Languages like English

Dear reader, I love languages. They fascinate me.

Languages are the carriages with which we move our thoughts, ideas and emotions into the world, to other people, and it is incredible that there is such a plenitude of language on our Earth. English, French, Spanish, German, Italian, Turkish, Arabic, and many more.

A while ago I was pondering the English language and something popped up in these thoughts. What is English? Originally it was the language spoken in England. Given how both words start with the same part that is somewhat of a give-away. Like German is to Germany, Italian to Italy and Dutch to the Netherlands. Oh. Well, you can’t win them all, I suppose.

But what about American English? It is derived from English but it has taken its own course and development through the centuries. Many facets of the language are still identical to its origin, but lots of things also changed. Which got me to think about the name American English. I somehow don’t think that this name does the language justice. In the Netherlands people speak Dutch, in the north of Belgium they do as well, but like the American form of English, that version of Dutch evolved differently than it did in the Netherlands, and now that language is called Belgian, not Belgian Dutch. (This is not entirely true, sometimes it is also called Flemish, but that is not the point I want to lead you to.)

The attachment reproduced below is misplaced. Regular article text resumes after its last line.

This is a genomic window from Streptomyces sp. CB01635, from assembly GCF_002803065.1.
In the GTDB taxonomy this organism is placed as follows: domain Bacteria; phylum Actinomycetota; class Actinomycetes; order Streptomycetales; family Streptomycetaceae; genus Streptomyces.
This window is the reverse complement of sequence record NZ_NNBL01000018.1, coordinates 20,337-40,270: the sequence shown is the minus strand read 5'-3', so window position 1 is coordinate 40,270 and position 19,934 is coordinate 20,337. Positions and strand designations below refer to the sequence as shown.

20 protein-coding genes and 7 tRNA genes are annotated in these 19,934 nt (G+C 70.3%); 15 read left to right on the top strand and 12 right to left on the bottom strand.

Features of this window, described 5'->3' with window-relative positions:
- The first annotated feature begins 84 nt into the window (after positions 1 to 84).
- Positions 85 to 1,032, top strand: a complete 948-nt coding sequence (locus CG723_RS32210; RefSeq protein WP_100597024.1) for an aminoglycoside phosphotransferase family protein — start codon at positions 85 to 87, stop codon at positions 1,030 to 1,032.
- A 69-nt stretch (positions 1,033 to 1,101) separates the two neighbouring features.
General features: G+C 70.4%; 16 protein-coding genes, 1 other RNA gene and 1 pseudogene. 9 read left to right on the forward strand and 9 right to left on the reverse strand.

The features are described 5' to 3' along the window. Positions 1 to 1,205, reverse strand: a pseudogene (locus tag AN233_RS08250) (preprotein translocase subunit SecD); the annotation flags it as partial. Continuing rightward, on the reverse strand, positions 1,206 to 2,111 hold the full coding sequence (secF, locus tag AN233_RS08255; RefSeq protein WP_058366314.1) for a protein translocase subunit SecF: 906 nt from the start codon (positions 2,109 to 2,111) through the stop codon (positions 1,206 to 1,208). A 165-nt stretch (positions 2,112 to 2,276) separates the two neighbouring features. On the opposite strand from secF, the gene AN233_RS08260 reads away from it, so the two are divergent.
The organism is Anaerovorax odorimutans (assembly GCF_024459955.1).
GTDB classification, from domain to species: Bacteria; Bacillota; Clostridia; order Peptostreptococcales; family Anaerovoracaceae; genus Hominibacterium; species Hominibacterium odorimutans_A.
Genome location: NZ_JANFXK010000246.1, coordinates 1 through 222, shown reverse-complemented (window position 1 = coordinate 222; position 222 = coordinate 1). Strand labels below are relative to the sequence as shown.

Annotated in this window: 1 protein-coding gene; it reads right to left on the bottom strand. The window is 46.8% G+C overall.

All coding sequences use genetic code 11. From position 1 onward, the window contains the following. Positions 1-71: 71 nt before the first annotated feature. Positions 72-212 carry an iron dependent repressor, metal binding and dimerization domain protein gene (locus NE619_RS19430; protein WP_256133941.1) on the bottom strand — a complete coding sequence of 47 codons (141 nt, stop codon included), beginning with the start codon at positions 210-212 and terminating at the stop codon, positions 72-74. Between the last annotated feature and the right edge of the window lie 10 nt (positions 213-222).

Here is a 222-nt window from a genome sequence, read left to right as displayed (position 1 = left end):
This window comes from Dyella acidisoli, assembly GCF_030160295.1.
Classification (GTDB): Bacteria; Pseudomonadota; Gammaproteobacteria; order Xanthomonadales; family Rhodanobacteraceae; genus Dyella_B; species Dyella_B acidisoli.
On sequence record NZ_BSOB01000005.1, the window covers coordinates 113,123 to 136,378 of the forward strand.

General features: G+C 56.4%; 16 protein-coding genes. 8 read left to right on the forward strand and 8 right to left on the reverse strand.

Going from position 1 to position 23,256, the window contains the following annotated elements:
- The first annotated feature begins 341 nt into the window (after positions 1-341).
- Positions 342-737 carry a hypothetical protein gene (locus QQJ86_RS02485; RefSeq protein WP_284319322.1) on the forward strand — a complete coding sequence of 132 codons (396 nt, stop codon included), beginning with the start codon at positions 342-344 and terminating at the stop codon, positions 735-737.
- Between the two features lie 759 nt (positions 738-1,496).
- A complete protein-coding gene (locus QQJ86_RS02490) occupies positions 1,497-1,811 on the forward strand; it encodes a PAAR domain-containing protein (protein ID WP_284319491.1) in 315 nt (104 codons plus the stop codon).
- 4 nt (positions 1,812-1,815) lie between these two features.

Why not call the language that is common in America American? The people there are American, they live the American way, they buy American, so would they not speak American? I think it should be seen as a language on its own, free from (British) English. Because French fries are as close to chips as ‘n petatteke is to een frietje. And in case you don’t know what those last to are: they’re the Belgian and Dutch words for French fries. Or chips. It’s all the same potato.

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